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Utah Saints
Utah Saints
Offered by themediamerchants
Price: 9.34

3.0 out of 5 stars Chart-friendly rave for a whole album?, 20 Jan 2013
This review is from: Utah Saints (Audio CD)
Utah Saints' first album is a bit of a mixed bag. There are highs (What Can You Do For Me, I Want You, States Of Mind) lows (Believe In Me) and some in-betweens (Soulution, Too Much To Swallow). While the in-betweens outnumber the highs, the whole album outshines the lows. If you can overlook the fact that the drum patterns start to sound a little repetitive by the finish, and skip over Believe In Me (which isn't so much bad, as just a little dull), then this is a pretty good album. Opener New Gold Dream, sets the tone somewhat, with its ravey rhythms, chugging synth bass, and half spoken vocals. This is what you get for the next hour or so. That said, there are some real catchy hooks amongst all this. What Can You Do For Me, with its Annie Lennox-sampled warbling is one, as is the Cloudbusting sampling Something Good, and the high octane third single I Want You. The strongest non-single track on the album is States Of Mind, where the Saints inject some further texture into things with worldy sounding flutes and swirling wind effects. It's not all high tempo, either. Soulution and Too Much To Swallow turn down the BPM and provide a nice contrast to the dance oriented rest of the album. There's even a decent remix, giving What Can You Do For Me a bass and piano heavy workout. Altogether, a slightly more than 3 star album. If you like your rave chart-friendly, call it 3 and a half and you'll be happy.


Five Miles Out
Five Miles Out
Offered by Japan-Select
Price: 33.60

20 of 24 people found the following review helpful
4.0 out of 5 stars Oldfield finally gives in to his prog-rock tendencies, 8 Oct 2005
This review is from: Five Miles Out (Audio CD)
With Five Miles Out, Mike Oldfield seemed to finally dispense with the new age element of his music (which had been hanging by a thread for his two prior albums), and concentrate fully on progressive rock. Fans will be divided on whether this is a good thing. The album opens with the mammoth Taurus II (following on from Taurus on QE2), which sees Oldfield revert to his earlier song structuring - a series of untitled and segued movements around a central theme or refrain. As indicated before, there is much more of a feel of progressive rock than new age, and we are treated to a section of Morris music (of which Mike is such a fan), as well as a vocal section (sung by the angelic Maggie Reilly). The first of two more pop-structured songs, Family Man, is a sexual and powered narrative around one man's resistance to a prostitute's advances. (If the subject matter is enough to put you off, consider that this track was a top 40 hit for Blue-Eyed Soul duet Hall & Oates a couple of years on from this album's release.) The burning bass strings, screaming guitars and sultry vocals provide a real highlight of the album so far. Following this is the second opus, Orabidoo. This is another multiple movement track, and opens with a gentle (but quite piercing, in places) music box melody. Gradually the tempo speeds up, and the mood and melodies change, before we are brought back down with a quaint folk-type ditty. Mount Teidi is a simple, but effective, piece built around a synth hook, and military-style drumming. It is possibly the most upbeat track on the album, and is welcome after the sometimes difficult listening of Orabidoo. The real highlight of the album is kept till last, however. Five Miles Out(a paean to Mike's flying days, and one stormy incident in particular), is simply stunning. It is the second track following a more conventional pop structure (more conventional - but only just!), but the instrumentation and content is anything but ordinary. From the ominous rumble of the opening strings, though the synthesized 'radio communication' vocals and troubled mid-section, and into Maggie Reilly's uplifting vocals to bring us in to land, Five Miles Out is one of Mike's best songs full stop, never mind just on this album.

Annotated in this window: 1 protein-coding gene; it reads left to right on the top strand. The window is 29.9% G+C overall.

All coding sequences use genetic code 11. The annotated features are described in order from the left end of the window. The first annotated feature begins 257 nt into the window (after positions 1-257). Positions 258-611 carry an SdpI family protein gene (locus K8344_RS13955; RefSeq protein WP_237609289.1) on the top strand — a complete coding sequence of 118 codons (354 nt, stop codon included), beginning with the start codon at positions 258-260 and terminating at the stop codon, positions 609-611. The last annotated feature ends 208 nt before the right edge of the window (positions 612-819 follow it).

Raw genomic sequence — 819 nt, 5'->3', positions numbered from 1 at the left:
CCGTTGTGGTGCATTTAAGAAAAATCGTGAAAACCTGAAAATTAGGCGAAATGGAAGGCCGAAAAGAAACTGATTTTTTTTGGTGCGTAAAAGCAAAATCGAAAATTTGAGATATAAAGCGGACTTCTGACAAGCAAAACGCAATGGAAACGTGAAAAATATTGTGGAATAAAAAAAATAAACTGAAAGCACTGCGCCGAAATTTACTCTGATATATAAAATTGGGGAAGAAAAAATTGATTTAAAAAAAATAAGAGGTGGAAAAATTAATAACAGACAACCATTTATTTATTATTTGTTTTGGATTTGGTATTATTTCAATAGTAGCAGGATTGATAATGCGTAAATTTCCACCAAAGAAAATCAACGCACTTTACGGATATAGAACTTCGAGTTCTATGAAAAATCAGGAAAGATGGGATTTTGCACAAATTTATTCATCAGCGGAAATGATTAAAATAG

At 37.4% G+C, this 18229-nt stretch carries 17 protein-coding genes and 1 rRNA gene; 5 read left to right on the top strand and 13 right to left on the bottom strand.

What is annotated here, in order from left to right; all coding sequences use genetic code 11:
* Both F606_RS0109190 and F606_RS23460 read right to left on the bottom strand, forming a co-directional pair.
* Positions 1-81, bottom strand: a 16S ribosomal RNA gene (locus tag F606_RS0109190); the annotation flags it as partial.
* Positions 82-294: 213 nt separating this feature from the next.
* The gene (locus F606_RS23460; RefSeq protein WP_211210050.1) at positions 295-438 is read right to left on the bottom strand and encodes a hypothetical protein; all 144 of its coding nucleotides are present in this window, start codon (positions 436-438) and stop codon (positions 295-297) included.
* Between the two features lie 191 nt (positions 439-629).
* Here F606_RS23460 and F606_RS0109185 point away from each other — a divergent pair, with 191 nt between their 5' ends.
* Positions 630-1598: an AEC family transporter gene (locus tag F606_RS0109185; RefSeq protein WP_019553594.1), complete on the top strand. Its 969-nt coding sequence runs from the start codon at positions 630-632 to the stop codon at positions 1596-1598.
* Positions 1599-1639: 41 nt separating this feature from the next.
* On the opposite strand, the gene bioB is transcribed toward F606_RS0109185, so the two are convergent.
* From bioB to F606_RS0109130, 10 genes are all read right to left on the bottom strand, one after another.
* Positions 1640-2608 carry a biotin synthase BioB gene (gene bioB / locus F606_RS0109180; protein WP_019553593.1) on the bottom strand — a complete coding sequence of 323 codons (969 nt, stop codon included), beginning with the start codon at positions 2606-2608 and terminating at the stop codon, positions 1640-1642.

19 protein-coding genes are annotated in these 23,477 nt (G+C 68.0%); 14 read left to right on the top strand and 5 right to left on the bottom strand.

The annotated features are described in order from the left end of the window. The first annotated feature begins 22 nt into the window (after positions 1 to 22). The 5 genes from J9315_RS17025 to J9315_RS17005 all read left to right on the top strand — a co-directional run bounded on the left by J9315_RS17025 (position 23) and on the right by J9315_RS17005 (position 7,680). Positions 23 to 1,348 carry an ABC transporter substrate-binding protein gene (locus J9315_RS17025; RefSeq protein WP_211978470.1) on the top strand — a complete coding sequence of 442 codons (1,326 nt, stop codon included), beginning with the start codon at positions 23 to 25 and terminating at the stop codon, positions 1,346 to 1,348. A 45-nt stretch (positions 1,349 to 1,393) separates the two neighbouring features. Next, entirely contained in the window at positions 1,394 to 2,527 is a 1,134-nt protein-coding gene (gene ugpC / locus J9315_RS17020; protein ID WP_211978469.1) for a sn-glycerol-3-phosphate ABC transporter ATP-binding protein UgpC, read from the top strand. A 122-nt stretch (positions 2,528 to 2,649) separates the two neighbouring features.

The production on this album does, admittedly, sound a little dated, but this is arguably Mike Oldfield's best 80's release.


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